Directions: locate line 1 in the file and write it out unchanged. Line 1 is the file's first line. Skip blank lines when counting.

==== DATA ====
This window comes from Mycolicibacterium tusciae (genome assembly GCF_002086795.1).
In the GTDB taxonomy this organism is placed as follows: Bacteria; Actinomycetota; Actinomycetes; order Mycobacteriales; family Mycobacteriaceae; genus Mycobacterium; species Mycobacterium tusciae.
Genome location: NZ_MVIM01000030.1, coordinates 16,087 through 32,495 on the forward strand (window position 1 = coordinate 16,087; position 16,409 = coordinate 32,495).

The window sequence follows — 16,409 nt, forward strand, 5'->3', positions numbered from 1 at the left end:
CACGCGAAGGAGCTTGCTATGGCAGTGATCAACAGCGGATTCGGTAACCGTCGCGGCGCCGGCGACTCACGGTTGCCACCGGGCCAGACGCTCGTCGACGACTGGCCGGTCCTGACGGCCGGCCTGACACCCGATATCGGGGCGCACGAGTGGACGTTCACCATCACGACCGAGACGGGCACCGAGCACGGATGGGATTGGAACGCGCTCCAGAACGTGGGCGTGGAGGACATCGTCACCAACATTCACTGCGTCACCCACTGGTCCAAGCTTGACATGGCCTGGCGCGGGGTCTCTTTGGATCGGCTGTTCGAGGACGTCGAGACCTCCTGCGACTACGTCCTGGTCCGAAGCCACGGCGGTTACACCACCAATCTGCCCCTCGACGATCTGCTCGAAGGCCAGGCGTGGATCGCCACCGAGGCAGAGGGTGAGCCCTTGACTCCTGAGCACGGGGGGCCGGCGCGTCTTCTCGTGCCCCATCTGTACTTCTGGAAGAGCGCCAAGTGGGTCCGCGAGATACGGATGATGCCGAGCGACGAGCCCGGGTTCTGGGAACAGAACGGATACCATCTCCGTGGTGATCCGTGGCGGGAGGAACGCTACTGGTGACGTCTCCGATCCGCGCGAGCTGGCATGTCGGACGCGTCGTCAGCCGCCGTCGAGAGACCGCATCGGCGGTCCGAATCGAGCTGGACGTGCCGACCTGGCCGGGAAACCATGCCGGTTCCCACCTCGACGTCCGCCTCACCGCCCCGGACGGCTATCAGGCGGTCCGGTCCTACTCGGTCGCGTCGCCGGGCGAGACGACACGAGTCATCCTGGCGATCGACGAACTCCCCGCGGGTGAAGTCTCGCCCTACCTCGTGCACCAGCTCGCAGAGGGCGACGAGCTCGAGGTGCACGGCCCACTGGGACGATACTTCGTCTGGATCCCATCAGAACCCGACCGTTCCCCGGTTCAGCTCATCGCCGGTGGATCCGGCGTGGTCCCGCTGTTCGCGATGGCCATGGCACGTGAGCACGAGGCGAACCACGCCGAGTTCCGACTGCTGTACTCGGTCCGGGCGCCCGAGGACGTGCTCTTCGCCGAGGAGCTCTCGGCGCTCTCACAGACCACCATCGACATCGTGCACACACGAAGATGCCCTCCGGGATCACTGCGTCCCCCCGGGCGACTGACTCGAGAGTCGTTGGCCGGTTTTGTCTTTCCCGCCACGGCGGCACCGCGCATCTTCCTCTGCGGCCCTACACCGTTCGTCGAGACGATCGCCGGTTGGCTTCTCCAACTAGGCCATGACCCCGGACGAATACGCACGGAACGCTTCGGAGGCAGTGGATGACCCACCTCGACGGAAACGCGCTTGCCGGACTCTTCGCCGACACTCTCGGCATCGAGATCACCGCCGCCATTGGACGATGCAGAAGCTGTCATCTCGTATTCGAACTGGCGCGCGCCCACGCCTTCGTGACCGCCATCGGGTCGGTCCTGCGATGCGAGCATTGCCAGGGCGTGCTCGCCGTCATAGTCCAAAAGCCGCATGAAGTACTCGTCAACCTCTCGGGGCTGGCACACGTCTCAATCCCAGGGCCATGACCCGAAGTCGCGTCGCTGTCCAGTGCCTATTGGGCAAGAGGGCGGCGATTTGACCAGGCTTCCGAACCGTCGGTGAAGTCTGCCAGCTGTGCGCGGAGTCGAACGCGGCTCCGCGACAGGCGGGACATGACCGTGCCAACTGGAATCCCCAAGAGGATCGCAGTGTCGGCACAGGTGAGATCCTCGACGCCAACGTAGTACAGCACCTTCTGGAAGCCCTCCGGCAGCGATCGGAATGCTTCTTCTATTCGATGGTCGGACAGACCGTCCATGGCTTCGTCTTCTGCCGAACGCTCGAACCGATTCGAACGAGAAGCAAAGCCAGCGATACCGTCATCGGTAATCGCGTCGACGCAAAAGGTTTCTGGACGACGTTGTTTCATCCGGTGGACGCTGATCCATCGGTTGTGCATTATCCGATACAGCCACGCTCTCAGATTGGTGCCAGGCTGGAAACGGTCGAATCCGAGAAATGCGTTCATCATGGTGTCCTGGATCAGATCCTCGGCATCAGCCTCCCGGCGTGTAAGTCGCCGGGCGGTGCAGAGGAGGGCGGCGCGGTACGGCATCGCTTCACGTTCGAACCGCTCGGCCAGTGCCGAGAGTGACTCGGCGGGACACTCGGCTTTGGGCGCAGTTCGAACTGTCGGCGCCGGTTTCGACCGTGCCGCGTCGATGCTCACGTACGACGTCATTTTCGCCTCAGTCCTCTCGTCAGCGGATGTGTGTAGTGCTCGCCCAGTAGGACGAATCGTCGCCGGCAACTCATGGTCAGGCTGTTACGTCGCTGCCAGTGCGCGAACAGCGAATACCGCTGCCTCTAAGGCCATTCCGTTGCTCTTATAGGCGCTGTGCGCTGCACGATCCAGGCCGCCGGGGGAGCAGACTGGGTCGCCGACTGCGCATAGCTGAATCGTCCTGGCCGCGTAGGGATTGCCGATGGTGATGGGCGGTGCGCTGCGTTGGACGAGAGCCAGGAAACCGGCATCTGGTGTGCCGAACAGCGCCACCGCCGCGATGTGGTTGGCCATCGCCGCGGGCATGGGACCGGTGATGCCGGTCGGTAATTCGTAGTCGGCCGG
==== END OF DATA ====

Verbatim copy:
This window comes from Mycolicibacterium tusciae (genome assembly GCF_002086795.1).